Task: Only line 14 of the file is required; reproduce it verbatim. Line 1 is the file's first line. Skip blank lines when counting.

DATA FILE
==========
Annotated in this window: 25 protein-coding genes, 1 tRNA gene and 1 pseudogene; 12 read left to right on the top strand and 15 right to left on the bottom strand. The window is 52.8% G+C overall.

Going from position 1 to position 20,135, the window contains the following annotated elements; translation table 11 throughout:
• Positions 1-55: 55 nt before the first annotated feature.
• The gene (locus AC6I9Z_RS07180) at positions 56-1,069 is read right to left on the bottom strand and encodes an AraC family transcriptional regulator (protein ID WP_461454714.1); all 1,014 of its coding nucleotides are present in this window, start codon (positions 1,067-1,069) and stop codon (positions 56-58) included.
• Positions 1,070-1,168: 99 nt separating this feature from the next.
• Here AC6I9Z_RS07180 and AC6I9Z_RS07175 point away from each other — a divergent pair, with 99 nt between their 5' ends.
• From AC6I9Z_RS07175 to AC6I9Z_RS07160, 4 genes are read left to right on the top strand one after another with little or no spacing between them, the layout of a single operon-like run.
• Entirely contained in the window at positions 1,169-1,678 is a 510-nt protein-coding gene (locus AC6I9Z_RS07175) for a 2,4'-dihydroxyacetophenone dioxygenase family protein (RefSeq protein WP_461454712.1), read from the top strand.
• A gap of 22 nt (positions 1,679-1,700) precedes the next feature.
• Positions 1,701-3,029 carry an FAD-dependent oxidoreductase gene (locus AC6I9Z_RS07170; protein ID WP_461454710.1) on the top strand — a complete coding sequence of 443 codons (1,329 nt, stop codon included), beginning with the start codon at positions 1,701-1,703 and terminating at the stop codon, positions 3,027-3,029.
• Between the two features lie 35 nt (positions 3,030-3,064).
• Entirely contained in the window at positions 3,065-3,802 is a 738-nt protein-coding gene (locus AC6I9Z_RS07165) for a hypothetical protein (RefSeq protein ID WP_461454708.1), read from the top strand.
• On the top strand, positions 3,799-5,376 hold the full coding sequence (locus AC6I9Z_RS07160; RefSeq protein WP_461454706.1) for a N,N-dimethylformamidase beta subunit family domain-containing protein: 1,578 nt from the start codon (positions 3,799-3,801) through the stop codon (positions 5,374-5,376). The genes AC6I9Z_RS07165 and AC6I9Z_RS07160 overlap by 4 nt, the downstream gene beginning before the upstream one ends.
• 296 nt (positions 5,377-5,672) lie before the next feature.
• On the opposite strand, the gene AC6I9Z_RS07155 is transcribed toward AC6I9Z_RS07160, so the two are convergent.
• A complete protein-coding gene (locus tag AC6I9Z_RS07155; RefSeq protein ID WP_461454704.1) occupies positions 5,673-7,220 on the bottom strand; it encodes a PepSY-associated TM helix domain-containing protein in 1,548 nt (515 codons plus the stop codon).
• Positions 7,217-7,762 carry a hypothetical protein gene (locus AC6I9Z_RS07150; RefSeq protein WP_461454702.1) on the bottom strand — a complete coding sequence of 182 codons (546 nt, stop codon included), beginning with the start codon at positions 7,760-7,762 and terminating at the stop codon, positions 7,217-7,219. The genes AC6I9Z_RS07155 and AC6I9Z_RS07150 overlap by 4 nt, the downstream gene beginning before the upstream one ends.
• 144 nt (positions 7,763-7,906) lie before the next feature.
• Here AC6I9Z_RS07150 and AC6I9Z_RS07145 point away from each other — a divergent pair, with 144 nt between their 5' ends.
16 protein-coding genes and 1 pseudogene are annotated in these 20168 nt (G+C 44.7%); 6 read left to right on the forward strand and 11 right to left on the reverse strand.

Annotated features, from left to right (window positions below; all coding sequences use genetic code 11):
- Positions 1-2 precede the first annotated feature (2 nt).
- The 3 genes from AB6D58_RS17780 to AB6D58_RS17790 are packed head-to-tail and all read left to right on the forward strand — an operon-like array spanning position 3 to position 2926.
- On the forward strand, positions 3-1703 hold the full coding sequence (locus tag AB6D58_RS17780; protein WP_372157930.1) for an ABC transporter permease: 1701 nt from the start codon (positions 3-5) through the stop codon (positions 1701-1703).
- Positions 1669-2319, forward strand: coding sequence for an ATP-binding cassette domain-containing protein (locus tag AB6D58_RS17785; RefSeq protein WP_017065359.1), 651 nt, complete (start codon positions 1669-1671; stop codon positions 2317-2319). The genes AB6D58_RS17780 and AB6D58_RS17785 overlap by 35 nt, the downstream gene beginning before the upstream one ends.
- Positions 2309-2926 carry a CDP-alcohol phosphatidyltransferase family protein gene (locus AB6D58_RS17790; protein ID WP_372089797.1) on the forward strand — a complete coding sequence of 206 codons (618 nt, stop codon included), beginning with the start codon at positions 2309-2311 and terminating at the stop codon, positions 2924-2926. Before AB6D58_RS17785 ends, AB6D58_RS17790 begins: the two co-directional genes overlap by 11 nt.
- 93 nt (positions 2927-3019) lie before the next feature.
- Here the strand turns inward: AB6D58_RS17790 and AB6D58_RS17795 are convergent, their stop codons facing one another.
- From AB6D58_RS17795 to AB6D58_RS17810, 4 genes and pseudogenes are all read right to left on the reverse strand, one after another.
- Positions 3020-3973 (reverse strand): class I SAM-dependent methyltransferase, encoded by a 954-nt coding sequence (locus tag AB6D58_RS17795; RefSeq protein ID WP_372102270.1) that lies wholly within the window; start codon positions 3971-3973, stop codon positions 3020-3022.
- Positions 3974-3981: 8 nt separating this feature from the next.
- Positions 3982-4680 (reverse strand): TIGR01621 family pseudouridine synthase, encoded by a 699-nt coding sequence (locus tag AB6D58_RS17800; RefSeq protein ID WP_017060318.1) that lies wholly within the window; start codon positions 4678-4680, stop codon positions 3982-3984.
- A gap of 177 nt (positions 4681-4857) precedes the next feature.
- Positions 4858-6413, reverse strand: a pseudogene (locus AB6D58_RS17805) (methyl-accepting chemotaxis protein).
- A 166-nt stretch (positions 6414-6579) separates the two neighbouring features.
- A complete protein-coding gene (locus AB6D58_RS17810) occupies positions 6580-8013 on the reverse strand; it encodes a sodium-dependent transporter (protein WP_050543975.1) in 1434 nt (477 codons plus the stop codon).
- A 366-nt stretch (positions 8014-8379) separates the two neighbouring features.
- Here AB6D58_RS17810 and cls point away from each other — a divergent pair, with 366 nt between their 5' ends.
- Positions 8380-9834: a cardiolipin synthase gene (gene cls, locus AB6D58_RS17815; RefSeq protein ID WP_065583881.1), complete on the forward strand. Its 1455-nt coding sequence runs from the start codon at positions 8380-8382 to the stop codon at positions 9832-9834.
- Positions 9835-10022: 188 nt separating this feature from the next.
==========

• 296 nt (positions 5,377-5,672) lie before the next feature.